And so was born the auteur (Roberto Rossellini, Vittorio De Sica, Luchino Visconti, Alberto Lattuada, Giuseppe De Santis, Luigi Zampa, Pietro Germi, Mario Monicelli…). It was the film director, no longer the studio system, who became the productive focal point of the cinema – and consequently the target of frenzied state censors. For the first time Italian cinema became art, and the cinematographer became an artist on a par with authors, musicians and painters. Rossellini was the first of this new wave. Today the most socially conscious Italian cinematographers cannot take advantage of the “inattention” of public or private post-war powers. The cinematic world, a crumbling industry enslaved by television and the viewing public, is rigorously controlled by the State; that is to say, those who play private games with public money. It was the public, the civil society, who until the mid 1970s allowed cinema to exist in the “North American” style; therefore, this system was mixed and while marketing operations were still possible and ongoing in selling our films abroad in the Series A market, this no longer holds any true power. The gap between experimental filmmaking and filmmaking of a commercial quality became greatly enlarged, and those using public funding sorely needed a “foreign cover-up” and co-production (such as Michelangelo Frammartino, Carlo Hintermann, Alba Rorhwacher, Pietro Marcello, Matteo Garrone); or those forced into self-production (Ciprì, Torre, Maresco, Gianikian-Ricci Lucchi); or even those whose option was to escape abroad. The neo-neo-realists have, for the most part, escaped and fled to other shores.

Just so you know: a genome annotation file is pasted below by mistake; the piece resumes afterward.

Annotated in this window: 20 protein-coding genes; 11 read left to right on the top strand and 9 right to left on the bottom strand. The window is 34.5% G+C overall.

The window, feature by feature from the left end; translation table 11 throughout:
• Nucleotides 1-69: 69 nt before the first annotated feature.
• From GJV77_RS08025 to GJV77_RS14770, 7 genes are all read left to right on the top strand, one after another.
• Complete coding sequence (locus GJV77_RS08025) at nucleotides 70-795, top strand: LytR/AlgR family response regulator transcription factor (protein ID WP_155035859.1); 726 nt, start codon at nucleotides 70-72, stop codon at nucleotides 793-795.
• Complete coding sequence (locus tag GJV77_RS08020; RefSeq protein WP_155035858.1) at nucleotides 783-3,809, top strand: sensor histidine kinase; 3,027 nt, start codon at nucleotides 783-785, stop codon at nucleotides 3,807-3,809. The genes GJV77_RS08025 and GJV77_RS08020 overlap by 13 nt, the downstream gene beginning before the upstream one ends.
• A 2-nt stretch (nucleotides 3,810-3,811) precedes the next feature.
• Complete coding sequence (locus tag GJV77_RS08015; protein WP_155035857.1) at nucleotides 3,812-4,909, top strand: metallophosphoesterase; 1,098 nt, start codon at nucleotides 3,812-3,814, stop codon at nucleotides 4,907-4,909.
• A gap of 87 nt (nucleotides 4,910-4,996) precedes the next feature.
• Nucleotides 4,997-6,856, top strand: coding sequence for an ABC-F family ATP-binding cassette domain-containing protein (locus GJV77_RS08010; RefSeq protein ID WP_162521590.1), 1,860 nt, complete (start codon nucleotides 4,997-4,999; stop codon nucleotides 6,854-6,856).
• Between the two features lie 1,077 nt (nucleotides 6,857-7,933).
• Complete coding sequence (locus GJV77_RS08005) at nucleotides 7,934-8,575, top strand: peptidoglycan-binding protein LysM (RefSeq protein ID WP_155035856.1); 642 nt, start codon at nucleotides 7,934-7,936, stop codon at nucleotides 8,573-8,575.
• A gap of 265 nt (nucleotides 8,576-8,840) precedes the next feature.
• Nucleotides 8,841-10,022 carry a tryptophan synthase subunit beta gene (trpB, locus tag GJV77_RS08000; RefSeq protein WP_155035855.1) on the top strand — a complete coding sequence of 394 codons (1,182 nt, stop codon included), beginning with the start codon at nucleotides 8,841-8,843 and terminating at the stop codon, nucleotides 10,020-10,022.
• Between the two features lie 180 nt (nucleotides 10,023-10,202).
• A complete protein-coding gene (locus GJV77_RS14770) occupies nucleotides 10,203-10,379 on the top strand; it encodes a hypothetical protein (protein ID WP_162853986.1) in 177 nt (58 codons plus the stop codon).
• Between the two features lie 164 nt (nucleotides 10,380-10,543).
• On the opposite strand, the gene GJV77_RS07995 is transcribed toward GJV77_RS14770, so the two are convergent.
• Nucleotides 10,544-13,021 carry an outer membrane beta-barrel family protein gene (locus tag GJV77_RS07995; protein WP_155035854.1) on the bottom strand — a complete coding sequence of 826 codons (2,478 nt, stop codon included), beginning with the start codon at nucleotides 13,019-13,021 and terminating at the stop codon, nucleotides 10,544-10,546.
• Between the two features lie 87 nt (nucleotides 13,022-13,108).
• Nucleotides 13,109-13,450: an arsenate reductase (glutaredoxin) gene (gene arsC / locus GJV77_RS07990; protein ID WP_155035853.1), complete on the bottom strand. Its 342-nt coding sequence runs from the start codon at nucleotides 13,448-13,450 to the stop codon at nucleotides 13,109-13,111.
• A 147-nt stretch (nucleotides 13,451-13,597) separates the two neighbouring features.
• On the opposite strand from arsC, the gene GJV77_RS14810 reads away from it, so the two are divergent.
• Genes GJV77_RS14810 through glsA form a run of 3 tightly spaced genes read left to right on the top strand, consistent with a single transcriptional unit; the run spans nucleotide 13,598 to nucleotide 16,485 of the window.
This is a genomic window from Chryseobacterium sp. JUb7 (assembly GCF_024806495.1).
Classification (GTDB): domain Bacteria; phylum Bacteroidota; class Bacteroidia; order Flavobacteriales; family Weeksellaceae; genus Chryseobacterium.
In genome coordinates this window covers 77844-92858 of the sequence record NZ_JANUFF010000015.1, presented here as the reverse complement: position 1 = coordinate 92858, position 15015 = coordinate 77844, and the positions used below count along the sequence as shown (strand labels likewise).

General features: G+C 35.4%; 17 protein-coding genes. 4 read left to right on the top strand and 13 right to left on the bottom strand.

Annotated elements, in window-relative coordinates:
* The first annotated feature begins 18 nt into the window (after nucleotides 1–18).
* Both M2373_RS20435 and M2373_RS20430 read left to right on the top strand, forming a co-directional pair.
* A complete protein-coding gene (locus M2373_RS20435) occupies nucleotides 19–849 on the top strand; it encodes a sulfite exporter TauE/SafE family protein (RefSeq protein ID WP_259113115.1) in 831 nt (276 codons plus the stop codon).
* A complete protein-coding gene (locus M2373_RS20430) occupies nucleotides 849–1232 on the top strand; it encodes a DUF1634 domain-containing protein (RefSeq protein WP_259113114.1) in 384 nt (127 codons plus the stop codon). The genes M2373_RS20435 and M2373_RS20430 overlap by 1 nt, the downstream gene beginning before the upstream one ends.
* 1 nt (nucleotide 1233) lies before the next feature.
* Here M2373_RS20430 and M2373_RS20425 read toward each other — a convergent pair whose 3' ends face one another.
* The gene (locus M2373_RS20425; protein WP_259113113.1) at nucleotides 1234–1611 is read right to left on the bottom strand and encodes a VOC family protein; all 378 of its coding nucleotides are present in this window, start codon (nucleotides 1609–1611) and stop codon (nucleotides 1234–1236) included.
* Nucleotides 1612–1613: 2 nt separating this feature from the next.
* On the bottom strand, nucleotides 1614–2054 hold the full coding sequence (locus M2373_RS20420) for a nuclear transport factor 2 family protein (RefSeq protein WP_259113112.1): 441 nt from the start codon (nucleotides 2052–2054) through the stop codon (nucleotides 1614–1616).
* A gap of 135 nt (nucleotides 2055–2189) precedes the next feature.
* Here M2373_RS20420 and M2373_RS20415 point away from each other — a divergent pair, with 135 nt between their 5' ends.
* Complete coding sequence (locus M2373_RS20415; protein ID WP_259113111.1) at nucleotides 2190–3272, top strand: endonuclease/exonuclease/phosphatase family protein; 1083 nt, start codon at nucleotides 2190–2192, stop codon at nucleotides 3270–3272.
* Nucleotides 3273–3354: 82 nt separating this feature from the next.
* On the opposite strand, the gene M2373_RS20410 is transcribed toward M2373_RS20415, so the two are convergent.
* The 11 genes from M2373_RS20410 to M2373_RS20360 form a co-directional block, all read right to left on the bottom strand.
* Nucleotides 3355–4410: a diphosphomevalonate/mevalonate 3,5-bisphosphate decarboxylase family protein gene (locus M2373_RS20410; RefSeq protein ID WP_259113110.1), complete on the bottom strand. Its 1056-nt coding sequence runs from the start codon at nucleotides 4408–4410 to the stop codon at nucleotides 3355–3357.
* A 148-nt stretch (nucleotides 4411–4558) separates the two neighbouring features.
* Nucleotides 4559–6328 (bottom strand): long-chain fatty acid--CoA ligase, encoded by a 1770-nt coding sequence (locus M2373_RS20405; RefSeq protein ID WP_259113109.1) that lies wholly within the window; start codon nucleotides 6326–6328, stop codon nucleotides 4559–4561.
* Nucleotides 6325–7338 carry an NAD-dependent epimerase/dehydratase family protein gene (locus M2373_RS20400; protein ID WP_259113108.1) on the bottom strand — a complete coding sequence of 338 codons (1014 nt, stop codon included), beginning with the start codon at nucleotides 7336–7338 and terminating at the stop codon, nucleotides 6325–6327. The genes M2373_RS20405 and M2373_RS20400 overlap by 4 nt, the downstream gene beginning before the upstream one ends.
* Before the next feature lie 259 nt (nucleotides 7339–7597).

Certainly there is no such fractured gap between commitment and “fun”. From Shakespeare to Hawks, popular success is the result of ongoing permanent experimentation. But the same Straub who is selling his films all over the (civil) world, and continues to sell them for several decades, always profits more than film director Fausto Brizzi, making far-superior escapist films because, in a society that imprisons good people but frees the criminals, the problem lies in allowing the good to escape. In recognizing this, the minor-quality commercial “comedy” nevertheless holds a special place in the hearts of the general public (the comedies of the Vanzina brothers are studied in North American universities, but not here at “home” in Italy); even though films of commercial quality (from Sabina Guzzanti, Nanni Moretti, Carlo Verdone, Roberto Benigni, Claudio Bisio, the Manetti brothers and many other caustic young filmmaking warriors) have a greater international appeal. Sure, we have been investing everything in “fake, false comedies” for a long time! Rai and Mediaset, the oligopolies that control everything, the two commanders who control our imaginations, have ordered the filmmakers to keep everything as status quo, to put everything else on the back burner.